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Q & A: Gravitational pull from the sun

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Most recent answer: 07/24/2018
At noon, the sun and the earth pull the objects on the earth's surface in opposite directions. At midnight the sun and the earth pull these objects in same direction. Is the weight of an object, as measured by a spring balance on the earth's surface, more at midnight as compared to its weight at noon?
- Kells (age 18)

Let's begin by imagining that the pull of the sun is equal at all points on the Earth.  This is the force responsible for keeping the Earth (and consequently each and every one of us) going around the sun each year.  If you can visualize the astronauts in the space station, both the space station and the astronauts are orbiting the Earth due to the gravitational attraction to the Earth.  They don't feel their weight because the floor beneath them is going around the Earth with them; you need to be pushing against the floor to measure your weight.  You, the Earth, and the Sun comprise the same kind of system.  Because the Earth is revolving around the Sun at the same rate you are, you don't feel the extra "pull" from the Sun.

However, it is not the case that the Sun's pull is constant everywhere on the Earth.  As you know, the gravitational pull of the Sun drops off as you go farther away from it.  Then shouldn't that mean you should weigh differently at noon and midnight?  The answer is actually no; at noon, it's true that you are pulled toward the Sun and off the Earth, but the Earth is pulled toward the Sun as well. At midnight, the Sun pulls the Earth from under your feet but it pulls you towards the ground about the same amount. These effects are equal, so you do weigh the same at noon than at midnight.

It is rather interesting though that you will weigh a bit more at 6 am and 6 pm than you do at midnight and noon.  If you draw a line from your feet to the center of the Earth and from the center of the Earth to the center of the Sun at 6 am or 6 pm, you'll make a right triangle (because the Sun is at the horizon).  A component of the force from the Sun actually pulls you a bit downward, and in a sense, presses you harder against the ground.

Imagine, if you will, the tides in this entire picture, now.  Water is pulled up off the ground on the points of the surface of the Earth that are in line with the sun (which is at midnight and noon), but pulled down onto the ground on the points of the surface of the Earth that are perpendicular to that line (which is at sunrise and sunset).  The Sun is still very very far away, and so there is little difference between the force of its pull at the different points of the Earth, so the tidal forces of the Sun are small.  The moon, however, exerts a larger tidal force because it's closer to the Earth.

If you'd like to learn more about tidal forces, there's a very well-written article on Wikipedia with very instructive diagrams:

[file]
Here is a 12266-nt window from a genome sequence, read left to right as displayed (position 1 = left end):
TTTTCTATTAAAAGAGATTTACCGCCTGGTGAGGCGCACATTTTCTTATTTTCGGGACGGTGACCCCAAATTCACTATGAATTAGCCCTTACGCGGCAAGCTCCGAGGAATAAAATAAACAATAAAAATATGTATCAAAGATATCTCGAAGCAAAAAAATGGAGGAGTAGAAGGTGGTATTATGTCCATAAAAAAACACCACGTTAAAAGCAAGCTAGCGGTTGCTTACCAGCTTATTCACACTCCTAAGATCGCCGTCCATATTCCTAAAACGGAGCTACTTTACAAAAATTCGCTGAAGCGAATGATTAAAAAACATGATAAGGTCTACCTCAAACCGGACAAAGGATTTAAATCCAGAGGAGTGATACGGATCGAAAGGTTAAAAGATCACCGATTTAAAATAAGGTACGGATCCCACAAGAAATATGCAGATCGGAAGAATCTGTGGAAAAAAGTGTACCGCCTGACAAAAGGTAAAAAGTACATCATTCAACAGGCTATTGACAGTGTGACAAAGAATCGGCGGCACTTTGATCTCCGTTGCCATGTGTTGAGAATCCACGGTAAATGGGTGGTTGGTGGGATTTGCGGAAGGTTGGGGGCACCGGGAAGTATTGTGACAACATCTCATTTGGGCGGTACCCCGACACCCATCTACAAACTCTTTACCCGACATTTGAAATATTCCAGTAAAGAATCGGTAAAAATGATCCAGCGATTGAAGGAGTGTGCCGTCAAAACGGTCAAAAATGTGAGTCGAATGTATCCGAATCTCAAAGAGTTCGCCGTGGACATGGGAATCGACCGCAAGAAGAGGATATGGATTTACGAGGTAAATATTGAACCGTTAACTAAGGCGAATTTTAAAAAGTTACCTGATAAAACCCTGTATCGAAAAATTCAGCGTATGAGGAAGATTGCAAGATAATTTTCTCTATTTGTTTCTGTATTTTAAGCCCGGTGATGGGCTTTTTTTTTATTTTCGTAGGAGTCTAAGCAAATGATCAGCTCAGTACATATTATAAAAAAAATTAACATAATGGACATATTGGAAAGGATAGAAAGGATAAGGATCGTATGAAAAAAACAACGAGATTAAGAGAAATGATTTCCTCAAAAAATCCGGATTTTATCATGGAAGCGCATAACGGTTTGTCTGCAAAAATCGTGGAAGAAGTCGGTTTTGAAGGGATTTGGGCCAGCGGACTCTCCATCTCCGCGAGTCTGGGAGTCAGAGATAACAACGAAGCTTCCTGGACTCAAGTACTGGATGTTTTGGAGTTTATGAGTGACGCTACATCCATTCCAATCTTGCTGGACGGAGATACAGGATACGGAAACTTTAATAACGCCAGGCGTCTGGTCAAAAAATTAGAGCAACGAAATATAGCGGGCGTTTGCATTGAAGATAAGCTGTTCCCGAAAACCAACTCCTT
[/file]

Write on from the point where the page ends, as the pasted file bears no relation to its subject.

Thanks for the good question,

p.s. As Jim said, the average pull from the Sun doesn't affect our weight here. The tidal force, the difference between the pull on different parts of the earth, does, but to a first approximation it's the same at noon and midnight. However, the tidal effects on the side of the earth closer to the sun are just a tad bigger than those on the other side. So the answer is that yes, you weigh more at midnight than at noon, but by an extremely small amount./ Mike W.

(published on 01/24/2011)

Follow-Up #1: speed of gravity from sun

I have pondered the question of the speed of gravity ever sinse freshman college. I am familiar with all the arguments that quote it at the speed of light to instant. Do we have scientific instruments accurate enough to measure the sun's pull 8 minutes before noon (time for the sun's light to reach us) when the sun is really directly overhead, and the again when the light is directly overhead. I know to find a difference and prove Einstine wrong would send the scientific community into a tailspin, but wouldn't it be fun!!!! Lee Scherer
- Lee Scherer (age 81)
Stewartville, MN USA

Nice question. You do realize that in treating the Sun as moving overhead, rather than the earth as spinning, you're using a peculiar coordinate system? General Relativity allows peculiar coordinate systems, but I can't mentally handle ones much different from the standard flat space. So let's be Copernicans and pick a coordinate system where the sun stands still and the earth spins as it orbits. In this coordinate system the only traveling done is for your spot on the earth to spin over to a different spot with a little different gravitational field from the sun. The field isn't traveling, so there's no propagation delay.

Mike W.

(published on 07/18/2013)

Follow-Up #2: Does the earth rotate around the "visual" position of the sun?

I cannot find a reference to whether the Earth circles the actual or the visual position of the Sun. I think this question was answered during an eclipse when the gravitation anomaly in 1954 - ie the Allais Effect was seen to occur before the visual eclipse. Can anybody help?
- Tom Hollings (age 71)

Since  light waves and gravity waves travel with the same speed, c, the earth will track the 'visual' gravitational position which is the same as 'visual' optical position.


(published on 07/24/2018)

Follow-up on this answer.